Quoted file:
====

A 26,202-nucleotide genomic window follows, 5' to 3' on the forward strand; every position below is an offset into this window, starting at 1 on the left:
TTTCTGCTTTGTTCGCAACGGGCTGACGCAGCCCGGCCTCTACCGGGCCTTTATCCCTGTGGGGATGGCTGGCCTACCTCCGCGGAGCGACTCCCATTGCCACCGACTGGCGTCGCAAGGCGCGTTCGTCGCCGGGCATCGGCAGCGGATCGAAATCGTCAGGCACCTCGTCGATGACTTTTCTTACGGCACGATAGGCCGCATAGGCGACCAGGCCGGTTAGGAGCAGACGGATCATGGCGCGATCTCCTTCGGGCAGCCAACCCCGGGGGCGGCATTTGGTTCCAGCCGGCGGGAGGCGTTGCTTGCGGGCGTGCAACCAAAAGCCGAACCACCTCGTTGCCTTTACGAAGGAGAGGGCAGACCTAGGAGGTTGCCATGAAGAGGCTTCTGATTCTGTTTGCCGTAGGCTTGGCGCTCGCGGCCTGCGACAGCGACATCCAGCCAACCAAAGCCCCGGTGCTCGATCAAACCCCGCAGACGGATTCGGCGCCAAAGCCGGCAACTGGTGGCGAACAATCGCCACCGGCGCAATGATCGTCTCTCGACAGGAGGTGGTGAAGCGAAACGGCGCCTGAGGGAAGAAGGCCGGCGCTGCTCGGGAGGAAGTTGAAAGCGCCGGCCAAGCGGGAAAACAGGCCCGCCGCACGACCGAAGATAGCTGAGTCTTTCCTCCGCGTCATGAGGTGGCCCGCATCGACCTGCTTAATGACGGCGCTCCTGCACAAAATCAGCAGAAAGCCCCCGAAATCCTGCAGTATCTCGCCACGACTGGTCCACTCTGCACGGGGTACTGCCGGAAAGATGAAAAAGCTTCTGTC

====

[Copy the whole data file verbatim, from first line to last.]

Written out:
A 26,202-nucleotide genomic window follows, 5' to 3' on the forward strand; every position below is an offset into this window, starting at 1 on the left:
TTTCTGCTTTGTTCGCAACGGGCTGACGCAGCCCGGCCTCTACCGGGCCTTTATCCCTGTGGGGATGGCTGGCCTACCTCCGCGGAGCGACTCCCATTGCCACCGACTGGCGTCGCAAGGCGCGTTCGTCGCCGGGCATCGGCAGCGGATCGAAATCGTCAGGCACCTCGTCGATGACTTTTCTTACGGCACGATAGGCCGCATAGGCGACCAGGCCGGTTAGGAGCAGACGGATCATGGCGCGATCTCCTTCGGGCAGCCAACCCCGGGGGCGGCATTTGGTTCCAGCCGGCGGGAGGCGTTGCTTGCGGGCGTGCAACCAAAAGCCGAACCACCTCGTTGCCTTTACGAAGGAGAGGGCAGACCTAGGAGGTTGCCATGAAGAGGCTTCTGATTCTGTTTGCCGTAGGCTTGGCGCTCGCGGCCTGCGACAGCGACATCCAGCCAACCAAAGCCCCGGTGCTCGATCAAACCCCGCAGACGGATTCGGCGCCAAAGCCGGCAACTGGTGGCGAACAATCGCCACCGGCGCAATGATCGTCTCTCGACAGGAGGTGGTGAAGCGAAACGGCGCCTGAGGGAAGAAGGCCGGCGCTGCTCGGGAGGAAGTTGAAAGCGCCGGCCAAGCGGGAAAACAGGCCCGCCGCACGACCGAAGATAGCTGAGTCTTTCCTCCGCGTCATGAGGTGGCCCGCATCGACCTGCTTAATGACGGCGCTCCTGCACAAAATCAGCAGAAAGCCCCCGAAATCCTGCAGTATCTCGCCACGACTGGTCCACTCTGCACGGGGTACTGCCGGAAAGATGAAAAAGCTTCTGTC